A couple of other things not covered in the instructions, the cleaning and repair pads screw counter-clockwise into the machine. The wet and dry sides are not labled on the pads themselves, but on the machine. The wet cleaning pads do not have to be filled to 80 percent capacity like it says in the instructions. That is wasteful, unless you are cleaning a lot of DVDs or CDs all at once. A 20 percent fill works just as well. You are going to lose what cleaning liquid you don't use immediately due to evaporation.
74 of 74 people found the following review helpful
on January 18, 2006
This product does work. I was kind of skeptical because of all the bad reviews. I think alot of people expected it to fix a disc with one pass. I repaired one of my sons PS2 games that was severely scratched and would not load. I saved a game and the unit in a sense has paid for itself. However, it only gets three stars because of poor documentation and it took over two hours to repair. The disc needed multiple passes to fix.
The manual needs some explaining and I think this will help many of the customers who had negative feedback. First you need to understand what the different colored pads are for and what each process accomplishes. 1) The Pink pads do not buff. Lightly sanding is a better term. They remove material from the disc and it takes several passes to get out a deep scratch. 2) The Yellow pads do not repair in so many words. These polish the surface w/ the Aluminum Oxide compound. This helps fill in the fine swirls created w/ the Pink pads. 3) The Blue pads are just for cleaning. They clean fingerprints and smudges. Thats it.
Now for the application of these three steps. The repairing takes place with the first two sets of pads what the manual calls Buffing (pink) and Repairing (yellow). For any disc that is moderately to heavily scratched: 1) the first thing to do is Buff with the pink pads, 2) then Repair with the yellow pads. Now wipe off any excess residue with the cloth supplied. Then try the disc to see if it works. If it does your good to go and skip step three. If not, 3) then clean the disc with the blue pads and go back to step one. Repeat this process until your disc works. Like I said, two hours to fix one disc. Once your disc is working do not clean it with the blue pads. This will remove the Aluminum Oxide polish that helps fill in the scratches, like taking the wax off of your car. For a disc that is only lightly scratched, the repairing step with the yellow pads might be enough. I hope this will help.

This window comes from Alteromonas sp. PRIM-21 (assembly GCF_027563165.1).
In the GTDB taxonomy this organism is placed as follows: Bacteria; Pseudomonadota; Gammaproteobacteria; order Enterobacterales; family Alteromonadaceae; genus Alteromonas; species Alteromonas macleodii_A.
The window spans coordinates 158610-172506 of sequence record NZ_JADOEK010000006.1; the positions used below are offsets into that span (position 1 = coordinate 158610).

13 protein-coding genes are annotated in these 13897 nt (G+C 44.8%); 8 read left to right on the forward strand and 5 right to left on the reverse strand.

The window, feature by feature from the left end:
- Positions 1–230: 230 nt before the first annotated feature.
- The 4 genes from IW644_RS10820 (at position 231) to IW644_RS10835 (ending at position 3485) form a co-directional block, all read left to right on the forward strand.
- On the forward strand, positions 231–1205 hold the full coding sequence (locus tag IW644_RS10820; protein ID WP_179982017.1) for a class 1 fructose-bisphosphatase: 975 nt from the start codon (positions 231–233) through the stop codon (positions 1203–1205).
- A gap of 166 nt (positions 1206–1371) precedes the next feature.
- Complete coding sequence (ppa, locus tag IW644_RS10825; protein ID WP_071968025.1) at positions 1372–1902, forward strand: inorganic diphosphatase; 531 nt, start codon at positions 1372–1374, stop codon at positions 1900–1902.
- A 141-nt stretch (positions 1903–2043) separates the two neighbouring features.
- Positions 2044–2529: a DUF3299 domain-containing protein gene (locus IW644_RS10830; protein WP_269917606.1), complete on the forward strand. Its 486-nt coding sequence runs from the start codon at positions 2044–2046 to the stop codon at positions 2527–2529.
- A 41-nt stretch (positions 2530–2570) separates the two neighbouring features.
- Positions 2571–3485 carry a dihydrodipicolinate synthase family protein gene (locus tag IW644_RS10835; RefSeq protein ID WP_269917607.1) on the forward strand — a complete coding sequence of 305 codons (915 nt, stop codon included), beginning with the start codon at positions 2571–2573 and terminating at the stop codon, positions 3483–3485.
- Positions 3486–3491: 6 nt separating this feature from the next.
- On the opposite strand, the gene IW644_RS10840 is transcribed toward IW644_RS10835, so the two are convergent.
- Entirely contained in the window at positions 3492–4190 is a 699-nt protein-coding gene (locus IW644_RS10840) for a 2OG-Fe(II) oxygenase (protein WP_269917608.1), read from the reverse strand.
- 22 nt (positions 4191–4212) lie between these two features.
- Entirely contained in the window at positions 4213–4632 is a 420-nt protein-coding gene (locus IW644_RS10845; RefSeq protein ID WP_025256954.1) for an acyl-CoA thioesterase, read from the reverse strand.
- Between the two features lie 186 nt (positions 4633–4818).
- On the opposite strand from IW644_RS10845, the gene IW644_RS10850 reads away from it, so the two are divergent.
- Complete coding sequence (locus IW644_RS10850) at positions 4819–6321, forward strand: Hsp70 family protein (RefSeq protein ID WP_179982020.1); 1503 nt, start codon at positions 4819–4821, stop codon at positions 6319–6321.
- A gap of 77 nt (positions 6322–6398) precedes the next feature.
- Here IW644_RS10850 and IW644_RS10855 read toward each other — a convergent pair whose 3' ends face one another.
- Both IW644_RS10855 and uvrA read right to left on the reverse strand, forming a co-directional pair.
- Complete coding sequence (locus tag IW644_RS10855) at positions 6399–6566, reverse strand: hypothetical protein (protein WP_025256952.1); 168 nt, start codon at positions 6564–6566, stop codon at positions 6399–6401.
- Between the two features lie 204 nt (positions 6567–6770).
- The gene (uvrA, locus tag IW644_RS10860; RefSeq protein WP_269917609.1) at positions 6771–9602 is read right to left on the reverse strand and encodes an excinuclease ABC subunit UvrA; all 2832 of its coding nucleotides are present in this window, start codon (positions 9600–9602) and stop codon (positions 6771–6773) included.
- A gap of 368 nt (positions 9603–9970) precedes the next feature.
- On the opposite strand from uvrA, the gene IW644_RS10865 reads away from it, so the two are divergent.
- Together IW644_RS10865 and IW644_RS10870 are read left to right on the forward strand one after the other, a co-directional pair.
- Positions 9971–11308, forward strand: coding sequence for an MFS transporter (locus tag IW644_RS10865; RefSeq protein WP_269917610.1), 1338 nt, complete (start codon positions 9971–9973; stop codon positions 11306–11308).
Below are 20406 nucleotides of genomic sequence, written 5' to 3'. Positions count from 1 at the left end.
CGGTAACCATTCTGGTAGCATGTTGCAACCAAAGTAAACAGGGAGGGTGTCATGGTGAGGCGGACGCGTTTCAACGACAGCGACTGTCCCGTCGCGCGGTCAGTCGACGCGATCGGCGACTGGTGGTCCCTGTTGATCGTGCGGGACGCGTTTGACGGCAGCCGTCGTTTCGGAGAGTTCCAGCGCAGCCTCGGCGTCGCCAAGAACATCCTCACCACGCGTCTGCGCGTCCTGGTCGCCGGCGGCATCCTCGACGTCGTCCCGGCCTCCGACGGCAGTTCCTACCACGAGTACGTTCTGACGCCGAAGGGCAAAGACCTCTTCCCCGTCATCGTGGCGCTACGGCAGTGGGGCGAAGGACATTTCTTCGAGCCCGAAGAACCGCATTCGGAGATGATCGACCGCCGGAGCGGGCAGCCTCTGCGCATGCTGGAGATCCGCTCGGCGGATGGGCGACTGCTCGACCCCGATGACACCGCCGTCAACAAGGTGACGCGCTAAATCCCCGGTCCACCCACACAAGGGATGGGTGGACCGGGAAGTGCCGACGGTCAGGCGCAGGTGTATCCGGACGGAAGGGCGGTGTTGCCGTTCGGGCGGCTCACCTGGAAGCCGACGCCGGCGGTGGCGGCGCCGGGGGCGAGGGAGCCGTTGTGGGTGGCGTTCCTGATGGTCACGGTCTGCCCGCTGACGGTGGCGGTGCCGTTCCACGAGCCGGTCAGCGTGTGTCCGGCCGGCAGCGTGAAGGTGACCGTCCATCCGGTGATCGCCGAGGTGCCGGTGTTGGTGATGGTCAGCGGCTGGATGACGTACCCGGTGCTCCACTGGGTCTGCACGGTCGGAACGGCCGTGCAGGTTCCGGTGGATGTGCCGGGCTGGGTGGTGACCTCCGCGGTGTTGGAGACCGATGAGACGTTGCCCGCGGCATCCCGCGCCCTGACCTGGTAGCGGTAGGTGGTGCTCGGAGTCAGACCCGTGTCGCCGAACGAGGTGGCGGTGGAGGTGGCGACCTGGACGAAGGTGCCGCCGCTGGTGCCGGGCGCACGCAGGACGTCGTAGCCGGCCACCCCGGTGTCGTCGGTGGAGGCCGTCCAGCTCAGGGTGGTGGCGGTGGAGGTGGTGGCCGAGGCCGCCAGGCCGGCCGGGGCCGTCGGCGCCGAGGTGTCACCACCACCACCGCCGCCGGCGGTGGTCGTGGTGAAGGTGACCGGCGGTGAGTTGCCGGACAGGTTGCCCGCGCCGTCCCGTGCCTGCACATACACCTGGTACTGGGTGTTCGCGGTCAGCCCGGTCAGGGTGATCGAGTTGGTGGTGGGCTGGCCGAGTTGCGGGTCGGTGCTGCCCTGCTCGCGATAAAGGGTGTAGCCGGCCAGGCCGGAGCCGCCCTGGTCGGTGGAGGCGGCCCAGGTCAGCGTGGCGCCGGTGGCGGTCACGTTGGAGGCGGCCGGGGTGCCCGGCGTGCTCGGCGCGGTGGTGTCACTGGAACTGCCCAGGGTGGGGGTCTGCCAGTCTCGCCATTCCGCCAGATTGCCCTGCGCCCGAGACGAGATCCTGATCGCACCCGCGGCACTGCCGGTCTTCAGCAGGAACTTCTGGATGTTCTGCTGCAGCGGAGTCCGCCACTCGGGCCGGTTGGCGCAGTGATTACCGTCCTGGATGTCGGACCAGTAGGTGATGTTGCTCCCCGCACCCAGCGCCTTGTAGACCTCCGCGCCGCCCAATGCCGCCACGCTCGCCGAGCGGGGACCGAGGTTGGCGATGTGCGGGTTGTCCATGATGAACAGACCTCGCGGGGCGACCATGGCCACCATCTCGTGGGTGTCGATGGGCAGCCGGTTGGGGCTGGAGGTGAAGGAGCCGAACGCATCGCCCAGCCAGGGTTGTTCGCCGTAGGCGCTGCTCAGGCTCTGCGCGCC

133 of 141 people found the following review helpful
on May 11, 2005
Wow I have over 400 CD/DVDS some were in horrible shape I figured I'd have to buy new ones But, i came to Amazon and read the good reviews for this product and I bought it. Well, it works great!!! I repaired discs that had some bad scratches in them and thought hopeless!! Before throwing those old discs out give this product a try!! I am very happy!!! karen
140 of 156 people found the following review helpful
on November 24, 2005
I don't know yet how well the unit works. I have fixed one PS2 game that wasn't working for my daughter after only using the cleaning step. The 3 stars is because of the Instruction Manual error I describe below.
I purchased this kit, even after noting all the complaints about the instructions. I was gettting very frustrated, but after about half an hour confirmed the error which had me tied up in logical knots. The error is found on Page 6 "Disc Polishing (Buffing) Procedure. 1. Change the Pink buffing units (accessory 4)......"
The ERROR is that it SHOULD READ "1. Change TO the Pink buffing units ...". Huge difference between Change and Change TO.
I spend over half an hour trying to understand what color wheel I was supposed to change TO. All I knew was it wasn't pink. After a process of elimination, I've concluded the instruction book left out the word TO. Now having sorted that out, and other jumbled, out of order instructions, here is how the instruction book should read:
Most Damaged Disk:
1. Use Manual PINK cleaning Tool (p.3, C3 in the booklet). Then,
2. install the PINK disc in the machine per instructions on page 6: " E. Disc Polishing (Buffing) Procedure". Then,